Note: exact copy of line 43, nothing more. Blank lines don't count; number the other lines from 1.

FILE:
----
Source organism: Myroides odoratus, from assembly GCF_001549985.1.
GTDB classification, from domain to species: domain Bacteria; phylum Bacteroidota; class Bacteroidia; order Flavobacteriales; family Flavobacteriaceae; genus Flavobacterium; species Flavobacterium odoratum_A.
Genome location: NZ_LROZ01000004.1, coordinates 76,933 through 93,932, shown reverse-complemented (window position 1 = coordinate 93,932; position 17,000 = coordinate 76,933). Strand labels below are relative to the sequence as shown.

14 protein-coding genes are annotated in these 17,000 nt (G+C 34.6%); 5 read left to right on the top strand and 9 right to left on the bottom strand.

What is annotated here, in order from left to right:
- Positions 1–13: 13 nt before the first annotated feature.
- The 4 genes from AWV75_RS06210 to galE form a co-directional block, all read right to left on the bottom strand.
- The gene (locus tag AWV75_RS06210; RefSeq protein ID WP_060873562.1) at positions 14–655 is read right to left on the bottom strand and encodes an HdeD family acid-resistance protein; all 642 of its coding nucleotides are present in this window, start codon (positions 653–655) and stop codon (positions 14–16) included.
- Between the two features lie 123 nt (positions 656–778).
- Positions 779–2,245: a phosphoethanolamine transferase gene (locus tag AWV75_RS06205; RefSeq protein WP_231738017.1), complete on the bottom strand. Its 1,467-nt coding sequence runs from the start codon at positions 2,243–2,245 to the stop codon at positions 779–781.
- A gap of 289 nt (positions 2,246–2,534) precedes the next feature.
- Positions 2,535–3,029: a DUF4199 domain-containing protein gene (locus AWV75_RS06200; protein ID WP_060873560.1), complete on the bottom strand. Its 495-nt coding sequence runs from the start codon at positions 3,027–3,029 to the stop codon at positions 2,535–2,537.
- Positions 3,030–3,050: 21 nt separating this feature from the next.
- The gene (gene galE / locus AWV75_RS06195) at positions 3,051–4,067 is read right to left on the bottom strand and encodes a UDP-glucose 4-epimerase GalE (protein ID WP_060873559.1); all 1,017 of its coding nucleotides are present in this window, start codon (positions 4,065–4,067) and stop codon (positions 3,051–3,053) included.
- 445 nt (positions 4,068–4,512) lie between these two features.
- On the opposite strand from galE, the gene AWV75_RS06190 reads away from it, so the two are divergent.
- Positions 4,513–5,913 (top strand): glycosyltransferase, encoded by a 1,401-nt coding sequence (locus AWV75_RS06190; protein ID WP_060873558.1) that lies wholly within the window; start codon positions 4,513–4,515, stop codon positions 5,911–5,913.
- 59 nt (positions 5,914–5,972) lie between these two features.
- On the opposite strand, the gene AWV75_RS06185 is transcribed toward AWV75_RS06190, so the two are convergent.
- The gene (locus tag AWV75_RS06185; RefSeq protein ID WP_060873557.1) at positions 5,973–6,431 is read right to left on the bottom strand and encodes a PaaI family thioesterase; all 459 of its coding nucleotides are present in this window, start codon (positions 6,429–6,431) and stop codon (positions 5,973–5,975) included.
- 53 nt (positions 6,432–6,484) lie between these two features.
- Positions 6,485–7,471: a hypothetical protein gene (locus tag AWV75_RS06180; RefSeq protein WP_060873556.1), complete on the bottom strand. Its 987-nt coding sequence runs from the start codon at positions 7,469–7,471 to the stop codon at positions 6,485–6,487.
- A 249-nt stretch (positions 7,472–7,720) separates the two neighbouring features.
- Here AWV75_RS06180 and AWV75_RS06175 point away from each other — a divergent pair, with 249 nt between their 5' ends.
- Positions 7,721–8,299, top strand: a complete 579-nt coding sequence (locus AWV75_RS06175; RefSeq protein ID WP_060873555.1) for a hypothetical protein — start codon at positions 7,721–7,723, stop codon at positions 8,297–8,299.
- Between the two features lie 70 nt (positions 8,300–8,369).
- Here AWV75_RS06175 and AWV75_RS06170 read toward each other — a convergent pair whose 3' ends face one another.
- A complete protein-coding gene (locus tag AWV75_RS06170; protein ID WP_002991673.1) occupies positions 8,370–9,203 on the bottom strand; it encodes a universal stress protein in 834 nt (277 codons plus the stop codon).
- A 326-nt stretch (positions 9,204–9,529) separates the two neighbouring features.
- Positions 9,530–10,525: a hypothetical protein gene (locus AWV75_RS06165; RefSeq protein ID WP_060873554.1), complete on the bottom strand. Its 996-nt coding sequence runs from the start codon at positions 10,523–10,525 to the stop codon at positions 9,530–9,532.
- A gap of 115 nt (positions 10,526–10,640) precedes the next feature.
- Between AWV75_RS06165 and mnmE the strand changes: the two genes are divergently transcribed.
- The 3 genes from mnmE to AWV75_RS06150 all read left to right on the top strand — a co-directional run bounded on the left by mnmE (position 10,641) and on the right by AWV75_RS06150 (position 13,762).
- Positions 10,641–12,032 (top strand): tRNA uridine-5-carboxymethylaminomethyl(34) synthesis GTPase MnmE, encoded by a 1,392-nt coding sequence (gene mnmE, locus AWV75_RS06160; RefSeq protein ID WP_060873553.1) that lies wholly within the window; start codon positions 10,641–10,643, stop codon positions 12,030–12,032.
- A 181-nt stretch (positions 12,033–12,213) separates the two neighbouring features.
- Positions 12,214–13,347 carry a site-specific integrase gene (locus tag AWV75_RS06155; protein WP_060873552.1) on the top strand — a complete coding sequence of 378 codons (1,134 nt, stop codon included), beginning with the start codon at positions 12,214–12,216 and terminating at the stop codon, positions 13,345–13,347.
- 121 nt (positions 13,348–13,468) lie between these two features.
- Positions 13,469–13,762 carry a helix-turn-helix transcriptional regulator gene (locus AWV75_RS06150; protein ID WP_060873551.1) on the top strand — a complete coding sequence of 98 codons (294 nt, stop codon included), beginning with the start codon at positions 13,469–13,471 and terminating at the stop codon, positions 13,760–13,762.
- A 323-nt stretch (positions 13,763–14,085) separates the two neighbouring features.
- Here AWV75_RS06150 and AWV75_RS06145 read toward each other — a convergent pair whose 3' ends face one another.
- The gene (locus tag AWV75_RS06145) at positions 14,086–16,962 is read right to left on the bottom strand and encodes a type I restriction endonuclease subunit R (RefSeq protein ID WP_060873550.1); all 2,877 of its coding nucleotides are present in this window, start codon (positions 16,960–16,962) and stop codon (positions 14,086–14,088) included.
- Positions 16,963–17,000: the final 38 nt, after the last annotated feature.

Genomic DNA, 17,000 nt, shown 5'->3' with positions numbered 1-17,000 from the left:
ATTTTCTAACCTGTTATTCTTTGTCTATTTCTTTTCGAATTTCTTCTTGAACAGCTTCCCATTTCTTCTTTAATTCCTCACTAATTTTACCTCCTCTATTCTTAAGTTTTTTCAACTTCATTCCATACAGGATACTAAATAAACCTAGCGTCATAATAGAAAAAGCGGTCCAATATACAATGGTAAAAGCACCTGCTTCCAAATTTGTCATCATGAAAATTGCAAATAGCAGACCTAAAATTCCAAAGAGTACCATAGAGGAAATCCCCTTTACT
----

Genomic DNA, 17,000 nt, shown 5'->3' with positions numbered 1-17,000 from the left: